For someone who really likes food, but doesn’t easily understand the science of making food, cheese making can be kind of frustrating. The reason for this is that if you ever want to get a consistent product from one batch to another, there are certain principles you have to master or at least understand.
Cheese is essentially a series of chemical processes applied to milk. The first step involves “culturing” the milk, or adding bacteria so you can develop acid (lactic acid is a by-product of the bacteria eating the milk sugars) and therefore flavor. The next step is “curd formation”, which is what I’ll be talking about here. And then there’s “forming the wheel”, followed by “aging”. Oh yeah, then there’s “eating.”
Curd formation involves a chemical process called flocculation. Never heard of it? Neither has spell-check. Also it is fun to say out loud. Go ahead and do it…See? I told you. Anyhow, flocculation is the process where colloids (in this case butterfat) come out of suspension (in this case suspended in water) and form a floc (in this case a cheese curd). Here’s what’s happening: Milk is basically butterfat and protein suspended in water. When you add rennet, it causes a reaction where the fats gel together and trap the moisture. The milk becomes the consistency of Jello. The progression from adding the rennet to achieving the jello-like consistency is flocculation.
So why is this important? The amount of liquid trapped in the jello-like curd is a major factor in the final moisture content of the final cheese. Think Parmigiano-Reggiano vs. Brie. The longer you let the curd form, the more moisture is trapped in the curd. Okay, sounds straightforward enough. Here’s the problem…you can make the same cheese one day and the time it takes to achieve a specific curd consistency can be different on the next day. And there is a scientific reason for that, but I don’t understand it…I just understand the timing varies and that variation matters a whole lot. So following a recipe that says “let the curd form for 30 minutes” won’t give you a consistent product from batch to batch and that is super annoying.
BUT, there is a trick amongst cheese makers to achieve flocculation consistency and it is also fun to do. It is called the “spinning bowl” method.
It is very simple. Once you add the rennet, you start a stop watch, then float a light weight bowl on the surface of the milk and start to spin it. Since the milk is still in liquid form, the bowl will spin. At some point, the bowl will stop spinning because the curd has started to form and become Jello-like. Once that happens, you note the time on your stop watch and multiply that time using a factor specific to that type of cheese. Hard cheeses like Swiss have a low floc multiplier…like 2.5. A soft and moist cheese has a high floc multiplier like 6 or 6.5. So for instance if you were making a brie…let’s say the time it took for the bowl to stop spinning was 9 minutes and 30 seconds. Using a flocculation multiplier of 6, you would have a total flocculation time of 57 minutes. If you made brie the next day and it took 13 minutes for the bowl to stop spinning, using the same multiplier would give you a total flocculation time of 1 hour and 18 minutes. However, the final moisture content will be roughly the same. Whereas if you had simply used a recipe that told you to wait 50 minutes, you would have a very different cheese. Voila! Food science. It’s confusing, but when you spend an entire day making a cheese and then spend the next six months carefully aging that cheese, aiming for consistency is worth it. For me it is the difference between having people say, “that’s delicious” vs. them politely spitting out the cheese when I’m not looking. And a positive reaction is really why I make this stuff anyway. Truth be told, I don’t really love cheese. I love making it, but eating it? Did I mention I’m lactose intolerant? Seriously, I am.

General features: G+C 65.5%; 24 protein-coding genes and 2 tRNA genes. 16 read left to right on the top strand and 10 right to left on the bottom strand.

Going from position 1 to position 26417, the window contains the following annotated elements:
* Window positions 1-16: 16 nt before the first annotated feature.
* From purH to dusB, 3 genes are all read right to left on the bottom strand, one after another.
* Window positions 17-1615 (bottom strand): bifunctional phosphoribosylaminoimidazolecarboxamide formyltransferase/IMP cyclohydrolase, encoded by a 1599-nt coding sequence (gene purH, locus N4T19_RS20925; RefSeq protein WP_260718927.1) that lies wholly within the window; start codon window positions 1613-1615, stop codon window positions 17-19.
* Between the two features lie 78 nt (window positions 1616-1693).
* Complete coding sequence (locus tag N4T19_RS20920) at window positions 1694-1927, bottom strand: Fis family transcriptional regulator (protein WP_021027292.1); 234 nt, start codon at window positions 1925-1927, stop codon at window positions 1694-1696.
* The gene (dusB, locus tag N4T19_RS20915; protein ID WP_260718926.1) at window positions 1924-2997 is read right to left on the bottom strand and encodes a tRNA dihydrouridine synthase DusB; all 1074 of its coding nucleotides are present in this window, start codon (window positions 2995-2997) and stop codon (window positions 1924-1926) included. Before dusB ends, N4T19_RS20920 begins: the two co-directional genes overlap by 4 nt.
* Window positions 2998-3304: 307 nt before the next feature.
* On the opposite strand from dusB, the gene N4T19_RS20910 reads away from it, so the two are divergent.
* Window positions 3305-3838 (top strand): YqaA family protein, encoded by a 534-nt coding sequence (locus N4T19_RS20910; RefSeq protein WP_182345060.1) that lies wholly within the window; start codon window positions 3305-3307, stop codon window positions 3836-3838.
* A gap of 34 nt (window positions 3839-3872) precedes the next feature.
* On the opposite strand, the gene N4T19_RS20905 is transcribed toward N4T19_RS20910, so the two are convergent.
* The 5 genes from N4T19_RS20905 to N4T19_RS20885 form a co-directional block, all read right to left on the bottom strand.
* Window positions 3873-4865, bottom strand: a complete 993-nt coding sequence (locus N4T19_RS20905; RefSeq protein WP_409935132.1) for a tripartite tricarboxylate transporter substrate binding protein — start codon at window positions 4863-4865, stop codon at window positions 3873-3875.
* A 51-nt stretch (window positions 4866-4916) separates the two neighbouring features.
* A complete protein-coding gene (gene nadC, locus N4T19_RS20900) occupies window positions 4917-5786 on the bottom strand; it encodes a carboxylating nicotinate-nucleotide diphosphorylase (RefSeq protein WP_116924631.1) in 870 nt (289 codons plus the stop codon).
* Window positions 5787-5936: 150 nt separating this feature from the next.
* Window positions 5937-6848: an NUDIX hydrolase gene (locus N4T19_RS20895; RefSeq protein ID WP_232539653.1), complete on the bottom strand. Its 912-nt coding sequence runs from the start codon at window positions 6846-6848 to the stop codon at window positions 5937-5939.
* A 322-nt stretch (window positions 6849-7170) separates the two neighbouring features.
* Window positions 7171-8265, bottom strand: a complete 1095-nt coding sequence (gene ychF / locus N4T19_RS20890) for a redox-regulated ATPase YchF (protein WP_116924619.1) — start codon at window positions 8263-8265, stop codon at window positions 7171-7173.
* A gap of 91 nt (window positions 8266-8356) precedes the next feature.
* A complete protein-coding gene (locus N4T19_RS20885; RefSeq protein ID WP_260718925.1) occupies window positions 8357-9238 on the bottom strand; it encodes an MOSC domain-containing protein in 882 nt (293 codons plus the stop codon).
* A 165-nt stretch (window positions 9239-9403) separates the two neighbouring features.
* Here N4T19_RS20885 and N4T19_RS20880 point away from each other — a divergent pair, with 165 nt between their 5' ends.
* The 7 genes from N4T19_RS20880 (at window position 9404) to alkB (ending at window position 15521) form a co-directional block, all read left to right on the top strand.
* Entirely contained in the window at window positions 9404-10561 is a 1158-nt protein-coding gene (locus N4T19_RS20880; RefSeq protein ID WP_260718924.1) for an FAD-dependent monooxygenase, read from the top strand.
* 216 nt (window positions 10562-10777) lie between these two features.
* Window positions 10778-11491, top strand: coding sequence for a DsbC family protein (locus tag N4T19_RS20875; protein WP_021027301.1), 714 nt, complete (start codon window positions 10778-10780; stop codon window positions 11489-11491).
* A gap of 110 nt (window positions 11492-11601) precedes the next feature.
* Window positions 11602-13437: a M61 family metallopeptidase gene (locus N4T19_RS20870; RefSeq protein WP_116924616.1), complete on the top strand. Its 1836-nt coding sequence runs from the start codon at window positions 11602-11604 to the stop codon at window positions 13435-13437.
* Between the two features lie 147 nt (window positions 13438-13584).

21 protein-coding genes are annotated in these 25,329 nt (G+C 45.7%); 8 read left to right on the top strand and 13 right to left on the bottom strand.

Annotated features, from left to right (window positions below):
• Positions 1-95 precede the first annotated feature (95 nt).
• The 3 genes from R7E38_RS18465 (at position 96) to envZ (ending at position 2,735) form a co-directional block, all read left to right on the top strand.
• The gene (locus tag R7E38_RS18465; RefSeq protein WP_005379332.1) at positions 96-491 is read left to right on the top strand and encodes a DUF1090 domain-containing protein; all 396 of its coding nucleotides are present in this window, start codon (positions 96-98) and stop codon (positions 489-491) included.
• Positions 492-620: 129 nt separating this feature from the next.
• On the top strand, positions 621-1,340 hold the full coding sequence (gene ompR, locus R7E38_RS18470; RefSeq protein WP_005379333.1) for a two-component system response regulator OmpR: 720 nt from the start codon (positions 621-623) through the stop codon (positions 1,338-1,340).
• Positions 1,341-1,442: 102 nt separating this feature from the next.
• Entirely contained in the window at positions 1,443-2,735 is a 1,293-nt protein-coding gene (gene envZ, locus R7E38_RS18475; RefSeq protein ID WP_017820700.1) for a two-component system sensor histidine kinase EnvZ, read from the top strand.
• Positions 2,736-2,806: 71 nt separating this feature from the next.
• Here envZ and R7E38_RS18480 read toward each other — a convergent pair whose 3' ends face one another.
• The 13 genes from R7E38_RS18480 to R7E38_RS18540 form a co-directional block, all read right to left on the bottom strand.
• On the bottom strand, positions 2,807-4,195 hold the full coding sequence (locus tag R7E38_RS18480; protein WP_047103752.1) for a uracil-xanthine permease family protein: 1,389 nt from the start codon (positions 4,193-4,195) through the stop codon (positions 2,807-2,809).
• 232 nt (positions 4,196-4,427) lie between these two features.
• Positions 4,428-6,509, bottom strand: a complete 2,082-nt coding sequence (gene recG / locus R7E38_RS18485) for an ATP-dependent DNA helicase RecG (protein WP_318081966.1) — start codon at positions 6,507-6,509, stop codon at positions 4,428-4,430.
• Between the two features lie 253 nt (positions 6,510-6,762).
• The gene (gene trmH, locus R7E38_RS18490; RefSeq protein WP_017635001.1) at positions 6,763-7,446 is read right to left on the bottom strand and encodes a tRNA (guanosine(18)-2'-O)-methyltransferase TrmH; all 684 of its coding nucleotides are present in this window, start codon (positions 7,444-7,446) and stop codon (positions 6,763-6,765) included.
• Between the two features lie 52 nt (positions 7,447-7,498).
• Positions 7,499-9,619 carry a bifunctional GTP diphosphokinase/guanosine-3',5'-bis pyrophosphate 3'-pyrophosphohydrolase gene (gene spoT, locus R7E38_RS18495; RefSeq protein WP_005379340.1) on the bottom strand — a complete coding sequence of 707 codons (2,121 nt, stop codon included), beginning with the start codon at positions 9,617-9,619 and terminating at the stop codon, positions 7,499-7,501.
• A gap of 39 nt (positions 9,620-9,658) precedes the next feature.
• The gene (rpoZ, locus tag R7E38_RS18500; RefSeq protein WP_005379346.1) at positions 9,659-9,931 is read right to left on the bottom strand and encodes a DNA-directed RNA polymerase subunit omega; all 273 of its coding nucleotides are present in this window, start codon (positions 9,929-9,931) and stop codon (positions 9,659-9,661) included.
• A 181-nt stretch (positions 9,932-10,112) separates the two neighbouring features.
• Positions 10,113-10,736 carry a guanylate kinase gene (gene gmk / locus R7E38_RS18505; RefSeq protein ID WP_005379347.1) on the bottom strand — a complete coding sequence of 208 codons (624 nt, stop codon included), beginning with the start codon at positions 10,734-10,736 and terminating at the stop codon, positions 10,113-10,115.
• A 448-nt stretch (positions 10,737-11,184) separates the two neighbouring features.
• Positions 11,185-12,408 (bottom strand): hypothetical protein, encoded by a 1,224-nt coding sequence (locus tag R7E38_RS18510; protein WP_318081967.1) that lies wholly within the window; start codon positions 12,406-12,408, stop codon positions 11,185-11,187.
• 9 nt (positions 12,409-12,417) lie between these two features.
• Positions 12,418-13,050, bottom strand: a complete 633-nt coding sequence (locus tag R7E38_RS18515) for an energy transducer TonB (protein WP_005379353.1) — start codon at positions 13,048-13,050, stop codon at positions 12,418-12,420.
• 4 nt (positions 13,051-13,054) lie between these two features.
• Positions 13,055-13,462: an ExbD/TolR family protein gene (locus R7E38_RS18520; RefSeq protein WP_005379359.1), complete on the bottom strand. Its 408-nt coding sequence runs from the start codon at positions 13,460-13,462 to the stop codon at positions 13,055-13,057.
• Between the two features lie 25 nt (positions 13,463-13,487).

Okay, the whole point of this post is below. I made two quick videos of the spinning bowl method so you could see what it looks like
desired flocculation is achieved, bowl is removed and you can see the Jello-like consistency